Brexit's choice for EU, UK: firm friends or nearby rivals

Full Screen
1 / 10

Copyright 2020 The Associated Press. All rights reserved

FILE - In this Thursday, Jan. 30, 2020 file photo, Pro-EU supporter Peter Cook unfurls a Union and EU flag prior to a ceremony to celebrate British and EU friendship outside the European Parliament in Brussels. Eleven months after Britains formal departure from the EU, Brexit becomes a fact of daily life on Friday, Jan. 1, 2021. (AP Photo/Virginia Mayo, File)

BRUSSELS – The New Year could finally bring a fresh start and a commitment to let bygones be bygones for Britain and the European Union.

But don’t bet on it.

The U.K. has chosen to leave the EU, setting a course away from the continental mainland. But the two sides’ histories have been too intertwined for 1,000 years for the split to be simple.

Eleven months after Britain’s formal departure from the EU, Brexit becomes a fact of daily life on Friday, once a transition period ends and the U.K. fully leaves the world’s most powerful trading bloc.

But customs controls, red tape and the residue of bile caused by years of acrimonious divorce talks may provide the sting — not the thrill — of the new. And despite the 4½-year extraction process, loose ends will surface for months, even years, to come.

“For one reason or another, the U.K. is likely to be in non-stop negotiations with the EU for decade after decade,” said Charles Grant of the Center for European Reform think-tank.

Brexit marks the end of an awkward relationship. Britain joined the then-European Economic Community in 1973, but never fully embraced the bloc's project of ever-closer integration. The EU was born out of the ashes of World War II and its delusional, destructive nationalism.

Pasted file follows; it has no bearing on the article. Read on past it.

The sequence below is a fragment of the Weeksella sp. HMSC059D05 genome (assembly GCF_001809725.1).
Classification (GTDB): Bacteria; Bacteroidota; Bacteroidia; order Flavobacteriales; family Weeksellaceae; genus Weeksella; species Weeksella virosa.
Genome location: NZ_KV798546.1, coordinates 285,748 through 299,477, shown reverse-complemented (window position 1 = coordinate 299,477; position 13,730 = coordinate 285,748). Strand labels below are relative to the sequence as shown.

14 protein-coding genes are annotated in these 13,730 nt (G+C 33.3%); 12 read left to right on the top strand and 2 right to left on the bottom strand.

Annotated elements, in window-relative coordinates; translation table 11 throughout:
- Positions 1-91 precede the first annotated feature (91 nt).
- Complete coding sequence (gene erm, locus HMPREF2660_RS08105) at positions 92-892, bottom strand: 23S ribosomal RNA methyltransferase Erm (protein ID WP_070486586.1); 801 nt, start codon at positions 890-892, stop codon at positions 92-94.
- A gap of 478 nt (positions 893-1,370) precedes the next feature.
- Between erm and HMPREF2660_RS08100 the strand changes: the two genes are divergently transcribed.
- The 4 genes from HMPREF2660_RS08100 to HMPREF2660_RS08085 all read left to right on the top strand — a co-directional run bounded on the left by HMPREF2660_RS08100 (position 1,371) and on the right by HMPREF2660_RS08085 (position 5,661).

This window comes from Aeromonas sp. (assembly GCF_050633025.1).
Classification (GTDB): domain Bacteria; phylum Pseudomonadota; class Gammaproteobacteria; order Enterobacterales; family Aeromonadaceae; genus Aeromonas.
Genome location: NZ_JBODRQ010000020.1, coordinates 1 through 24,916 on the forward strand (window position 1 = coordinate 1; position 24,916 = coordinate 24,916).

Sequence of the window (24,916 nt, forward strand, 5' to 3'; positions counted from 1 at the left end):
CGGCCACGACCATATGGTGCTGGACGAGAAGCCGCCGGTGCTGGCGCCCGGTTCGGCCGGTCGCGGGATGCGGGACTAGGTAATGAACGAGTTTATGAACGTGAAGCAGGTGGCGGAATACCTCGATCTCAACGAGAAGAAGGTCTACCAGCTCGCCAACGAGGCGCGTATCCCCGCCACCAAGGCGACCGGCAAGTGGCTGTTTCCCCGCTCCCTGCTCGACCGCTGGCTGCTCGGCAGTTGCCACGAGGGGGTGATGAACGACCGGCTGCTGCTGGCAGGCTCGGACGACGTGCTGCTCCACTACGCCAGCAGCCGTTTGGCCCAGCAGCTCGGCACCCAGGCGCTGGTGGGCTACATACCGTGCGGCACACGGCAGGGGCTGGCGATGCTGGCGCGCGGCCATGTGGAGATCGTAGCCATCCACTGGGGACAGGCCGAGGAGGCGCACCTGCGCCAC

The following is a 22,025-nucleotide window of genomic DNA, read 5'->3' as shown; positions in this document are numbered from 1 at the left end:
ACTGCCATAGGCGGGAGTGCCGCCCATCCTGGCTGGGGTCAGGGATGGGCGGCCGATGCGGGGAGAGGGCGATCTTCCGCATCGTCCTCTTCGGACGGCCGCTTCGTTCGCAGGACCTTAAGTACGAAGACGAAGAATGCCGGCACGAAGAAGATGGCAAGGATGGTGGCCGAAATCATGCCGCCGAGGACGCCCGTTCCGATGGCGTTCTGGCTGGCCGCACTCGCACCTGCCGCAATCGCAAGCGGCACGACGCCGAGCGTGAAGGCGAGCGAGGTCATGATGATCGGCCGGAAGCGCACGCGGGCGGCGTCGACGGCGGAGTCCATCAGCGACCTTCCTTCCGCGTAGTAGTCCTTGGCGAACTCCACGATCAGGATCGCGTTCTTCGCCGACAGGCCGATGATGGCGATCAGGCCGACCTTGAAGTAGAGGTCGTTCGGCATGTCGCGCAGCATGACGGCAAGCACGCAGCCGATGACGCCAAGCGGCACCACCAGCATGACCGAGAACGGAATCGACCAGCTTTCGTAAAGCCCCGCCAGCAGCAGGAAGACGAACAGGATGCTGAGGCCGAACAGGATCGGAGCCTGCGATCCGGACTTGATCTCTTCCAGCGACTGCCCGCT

As a nation victorious in two world wars and with lingering memories of its imperial past, Britain viewed the pan-European project much differently than, for example, Germany.

Still, actually leaving the bloc was long a fringe idea before it gradually gained strength within Britain's Conservative Party. In a 2016 referendum, voters — striking a blow against the status quo — opted by a narrow 52% to 48% to leave.

That political shock is still reverberating. It took 3½ years for the split to happen last Jan. 31 and another 11 months of fractious wrangling to agree on a trade deal.

Sealed on Christmas Eve, it satisfies major demands on both sides. It protects the EU market by making tariff-free trade conditional on Britain continuing to meet high social, workplace and environmental standards. It allows Britain to claim it regained “sovereignty” because it is no longer part of EU structures like the European Court of Justice.

U.K. Prime Minister Boris Johnson called it “a new starting point for our relationship between sovereign equals.”

The EU begs to differ. It considers itself the superior partner, a bloc of 450 million consumers, carried by economic juggernauts like Germany and France, while Britain is a nation of 67 million. It believes the brunt of Brexit's pain will be borne by the U.K.

“We are one of the giants,” said European Commission President Ursula von der Leyen. “From a position of strength you can achieve a lot.”